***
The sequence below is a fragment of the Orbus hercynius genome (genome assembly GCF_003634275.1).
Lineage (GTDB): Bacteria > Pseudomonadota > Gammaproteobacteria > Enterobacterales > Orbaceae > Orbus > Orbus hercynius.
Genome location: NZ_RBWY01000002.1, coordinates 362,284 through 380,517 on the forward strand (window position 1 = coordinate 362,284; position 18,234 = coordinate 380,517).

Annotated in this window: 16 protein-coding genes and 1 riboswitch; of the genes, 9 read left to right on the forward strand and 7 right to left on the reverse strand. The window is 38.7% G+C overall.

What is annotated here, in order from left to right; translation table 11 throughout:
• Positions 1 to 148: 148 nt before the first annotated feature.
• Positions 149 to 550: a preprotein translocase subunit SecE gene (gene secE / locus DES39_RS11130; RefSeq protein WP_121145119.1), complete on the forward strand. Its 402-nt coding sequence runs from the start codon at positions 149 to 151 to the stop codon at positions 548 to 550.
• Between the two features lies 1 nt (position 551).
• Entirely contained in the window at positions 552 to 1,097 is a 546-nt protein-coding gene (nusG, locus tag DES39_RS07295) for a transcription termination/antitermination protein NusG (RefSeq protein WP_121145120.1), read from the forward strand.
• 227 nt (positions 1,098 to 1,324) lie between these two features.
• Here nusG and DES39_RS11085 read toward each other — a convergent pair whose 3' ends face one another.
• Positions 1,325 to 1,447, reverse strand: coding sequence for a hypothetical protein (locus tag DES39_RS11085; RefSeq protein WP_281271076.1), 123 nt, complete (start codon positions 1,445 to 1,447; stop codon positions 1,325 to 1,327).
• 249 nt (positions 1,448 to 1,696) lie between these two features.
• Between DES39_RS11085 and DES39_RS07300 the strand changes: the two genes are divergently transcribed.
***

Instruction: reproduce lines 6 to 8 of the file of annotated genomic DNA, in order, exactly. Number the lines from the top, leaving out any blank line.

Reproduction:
• Positions 1 to 148: 148 nt before the first annotated feature.
• Positions 149 to 550: a preprotein translocase subunit SecE gene (gene secE / locus DES39_RS11130; RefSeq protein WP_121145119.1), complete on the forward strand. Its 402-nt coding sequence runs from the start codon at positions 149 to 151 to the stop codon at positions 548 to 550.
• Between the two features lies 1 nt (position 551).